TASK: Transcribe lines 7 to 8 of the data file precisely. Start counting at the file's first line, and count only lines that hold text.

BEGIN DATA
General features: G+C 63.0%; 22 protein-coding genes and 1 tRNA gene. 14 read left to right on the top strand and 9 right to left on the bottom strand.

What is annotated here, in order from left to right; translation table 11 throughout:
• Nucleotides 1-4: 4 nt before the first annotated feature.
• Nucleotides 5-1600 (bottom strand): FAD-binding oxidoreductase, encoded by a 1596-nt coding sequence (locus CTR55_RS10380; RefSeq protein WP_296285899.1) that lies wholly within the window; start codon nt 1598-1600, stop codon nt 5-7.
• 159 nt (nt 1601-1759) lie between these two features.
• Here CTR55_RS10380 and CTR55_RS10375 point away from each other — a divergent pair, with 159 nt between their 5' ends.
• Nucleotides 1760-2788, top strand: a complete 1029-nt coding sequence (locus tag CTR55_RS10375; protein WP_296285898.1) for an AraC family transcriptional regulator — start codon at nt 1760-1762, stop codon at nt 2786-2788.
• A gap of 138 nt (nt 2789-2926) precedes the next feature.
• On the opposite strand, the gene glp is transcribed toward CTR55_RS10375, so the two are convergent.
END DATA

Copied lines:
• Nucleotides 1760-2788, top strand: a complete 1029-nt coding sequence (locus tag CTR55_RS10375; protein WP_296285898.1) for an AraC family transcriptional regulator — start codon at nt 1760-1762, stop codon at nt 2786-2788.
• A gap of 138 nt (nt 2789-2926) precedes the next feature.